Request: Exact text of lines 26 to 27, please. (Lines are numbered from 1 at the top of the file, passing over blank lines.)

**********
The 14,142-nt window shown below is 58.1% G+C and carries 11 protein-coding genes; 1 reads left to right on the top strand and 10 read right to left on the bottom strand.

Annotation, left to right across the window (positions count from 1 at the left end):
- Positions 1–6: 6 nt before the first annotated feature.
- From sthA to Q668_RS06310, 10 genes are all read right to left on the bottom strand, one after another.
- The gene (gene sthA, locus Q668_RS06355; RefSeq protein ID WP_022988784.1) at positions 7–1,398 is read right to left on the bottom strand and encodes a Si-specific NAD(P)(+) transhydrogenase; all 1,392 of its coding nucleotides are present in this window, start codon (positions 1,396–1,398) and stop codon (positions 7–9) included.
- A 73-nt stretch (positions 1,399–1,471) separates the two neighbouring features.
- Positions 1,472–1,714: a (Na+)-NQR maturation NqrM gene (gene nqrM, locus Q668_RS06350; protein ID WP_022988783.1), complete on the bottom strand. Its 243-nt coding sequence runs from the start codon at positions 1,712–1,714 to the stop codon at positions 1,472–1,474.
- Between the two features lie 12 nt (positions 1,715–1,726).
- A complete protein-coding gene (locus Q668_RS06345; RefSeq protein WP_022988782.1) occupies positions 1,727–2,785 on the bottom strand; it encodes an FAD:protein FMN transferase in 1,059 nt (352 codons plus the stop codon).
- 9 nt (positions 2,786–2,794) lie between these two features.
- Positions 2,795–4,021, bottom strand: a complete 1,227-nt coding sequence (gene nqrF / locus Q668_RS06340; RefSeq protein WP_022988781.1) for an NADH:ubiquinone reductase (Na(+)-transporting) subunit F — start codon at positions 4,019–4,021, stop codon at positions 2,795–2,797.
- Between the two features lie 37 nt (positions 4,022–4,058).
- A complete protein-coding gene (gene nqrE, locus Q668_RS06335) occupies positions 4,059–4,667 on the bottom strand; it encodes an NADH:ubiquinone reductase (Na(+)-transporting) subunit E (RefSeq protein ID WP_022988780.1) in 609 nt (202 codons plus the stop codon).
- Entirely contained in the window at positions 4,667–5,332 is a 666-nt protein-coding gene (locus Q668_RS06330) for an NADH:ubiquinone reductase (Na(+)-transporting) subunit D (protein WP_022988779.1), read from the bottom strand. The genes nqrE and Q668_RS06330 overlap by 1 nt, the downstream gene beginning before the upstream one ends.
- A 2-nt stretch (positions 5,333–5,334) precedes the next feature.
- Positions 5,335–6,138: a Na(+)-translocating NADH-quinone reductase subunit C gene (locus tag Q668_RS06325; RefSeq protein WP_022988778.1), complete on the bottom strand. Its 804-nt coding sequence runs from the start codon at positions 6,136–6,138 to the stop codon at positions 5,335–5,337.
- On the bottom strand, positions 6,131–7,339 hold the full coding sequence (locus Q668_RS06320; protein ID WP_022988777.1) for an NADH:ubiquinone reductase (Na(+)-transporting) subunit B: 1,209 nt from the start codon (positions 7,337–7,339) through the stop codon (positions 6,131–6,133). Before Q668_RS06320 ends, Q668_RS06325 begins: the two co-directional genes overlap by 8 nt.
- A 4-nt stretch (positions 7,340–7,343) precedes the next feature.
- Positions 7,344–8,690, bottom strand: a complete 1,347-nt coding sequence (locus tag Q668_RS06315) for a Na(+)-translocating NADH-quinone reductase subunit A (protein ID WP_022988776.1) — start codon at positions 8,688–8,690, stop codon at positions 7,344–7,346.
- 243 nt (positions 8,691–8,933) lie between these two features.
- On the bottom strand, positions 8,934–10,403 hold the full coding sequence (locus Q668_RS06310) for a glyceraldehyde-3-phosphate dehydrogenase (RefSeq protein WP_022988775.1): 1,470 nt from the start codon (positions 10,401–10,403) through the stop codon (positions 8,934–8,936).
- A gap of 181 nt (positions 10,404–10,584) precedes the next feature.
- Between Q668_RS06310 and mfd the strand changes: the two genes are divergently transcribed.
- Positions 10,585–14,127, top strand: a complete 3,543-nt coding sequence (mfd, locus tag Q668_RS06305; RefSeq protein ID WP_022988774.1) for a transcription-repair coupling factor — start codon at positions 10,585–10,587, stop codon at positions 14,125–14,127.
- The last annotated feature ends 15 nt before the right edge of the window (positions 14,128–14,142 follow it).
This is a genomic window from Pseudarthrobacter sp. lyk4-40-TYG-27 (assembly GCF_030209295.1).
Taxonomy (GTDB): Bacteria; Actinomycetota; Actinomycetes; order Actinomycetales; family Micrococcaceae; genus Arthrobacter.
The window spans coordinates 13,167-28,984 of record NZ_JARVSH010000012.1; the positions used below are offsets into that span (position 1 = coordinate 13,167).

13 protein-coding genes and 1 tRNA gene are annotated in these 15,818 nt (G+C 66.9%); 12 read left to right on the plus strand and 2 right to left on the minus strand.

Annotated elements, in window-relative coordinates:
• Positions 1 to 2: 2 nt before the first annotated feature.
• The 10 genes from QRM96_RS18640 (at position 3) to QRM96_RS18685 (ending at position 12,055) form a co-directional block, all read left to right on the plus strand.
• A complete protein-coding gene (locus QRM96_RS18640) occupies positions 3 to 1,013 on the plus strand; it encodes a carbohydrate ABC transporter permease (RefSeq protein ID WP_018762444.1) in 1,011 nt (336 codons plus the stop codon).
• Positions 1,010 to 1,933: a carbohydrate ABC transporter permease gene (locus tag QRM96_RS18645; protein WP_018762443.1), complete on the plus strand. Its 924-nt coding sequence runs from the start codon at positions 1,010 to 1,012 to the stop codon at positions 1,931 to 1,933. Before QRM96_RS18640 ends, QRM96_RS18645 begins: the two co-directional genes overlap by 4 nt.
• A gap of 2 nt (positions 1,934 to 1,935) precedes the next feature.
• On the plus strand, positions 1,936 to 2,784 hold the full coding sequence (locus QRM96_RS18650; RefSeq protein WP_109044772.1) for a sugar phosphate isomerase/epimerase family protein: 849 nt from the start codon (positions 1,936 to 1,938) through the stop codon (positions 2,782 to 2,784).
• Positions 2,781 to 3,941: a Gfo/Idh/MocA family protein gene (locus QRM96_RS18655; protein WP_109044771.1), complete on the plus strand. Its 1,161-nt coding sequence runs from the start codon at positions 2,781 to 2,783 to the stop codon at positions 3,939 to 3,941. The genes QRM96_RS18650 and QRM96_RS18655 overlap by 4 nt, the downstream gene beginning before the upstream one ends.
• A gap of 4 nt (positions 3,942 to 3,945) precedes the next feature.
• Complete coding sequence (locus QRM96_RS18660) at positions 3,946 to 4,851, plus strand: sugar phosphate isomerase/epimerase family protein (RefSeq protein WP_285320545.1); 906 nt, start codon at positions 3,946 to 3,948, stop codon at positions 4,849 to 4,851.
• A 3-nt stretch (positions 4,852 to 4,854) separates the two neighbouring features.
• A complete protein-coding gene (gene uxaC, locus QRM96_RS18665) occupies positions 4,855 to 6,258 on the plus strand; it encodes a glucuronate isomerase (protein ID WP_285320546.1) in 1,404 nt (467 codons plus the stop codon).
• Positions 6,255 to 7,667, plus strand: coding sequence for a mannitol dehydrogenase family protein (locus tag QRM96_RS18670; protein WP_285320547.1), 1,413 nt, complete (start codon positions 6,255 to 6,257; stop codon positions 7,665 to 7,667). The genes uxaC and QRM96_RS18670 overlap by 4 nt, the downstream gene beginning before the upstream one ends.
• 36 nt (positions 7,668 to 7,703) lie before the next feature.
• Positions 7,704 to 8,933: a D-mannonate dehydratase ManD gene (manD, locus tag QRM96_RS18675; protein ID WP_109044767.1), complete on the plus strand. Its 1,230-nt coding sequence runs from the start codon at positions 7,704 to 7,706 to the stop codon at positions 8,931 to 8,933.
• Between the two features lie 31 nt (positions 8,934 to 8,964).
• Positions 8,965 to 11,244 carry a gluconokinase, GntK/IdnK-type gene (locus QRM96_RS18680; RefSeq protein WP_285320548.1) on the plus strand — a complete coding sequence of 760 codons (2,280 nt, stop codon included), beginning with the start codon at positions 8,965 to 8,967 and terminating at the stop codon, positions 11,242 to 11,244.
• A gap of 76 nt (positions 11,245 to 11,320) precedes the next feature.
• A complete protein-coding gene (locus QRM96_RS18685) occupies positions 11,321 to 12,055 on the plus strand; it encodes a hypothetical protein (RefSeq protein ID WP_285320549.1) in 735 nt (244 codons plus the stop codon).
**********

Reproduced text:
This is a genomic window from Pseudarthrobacter sp. lyk4-40-TYG-27 (assembly GCF_030209295.1).
Taxonomy (GTDB): Bacteria; Actinomycetota; Actinomycetes; order Actinomycetales; family Micrococcaceae; genus Arthrobacter.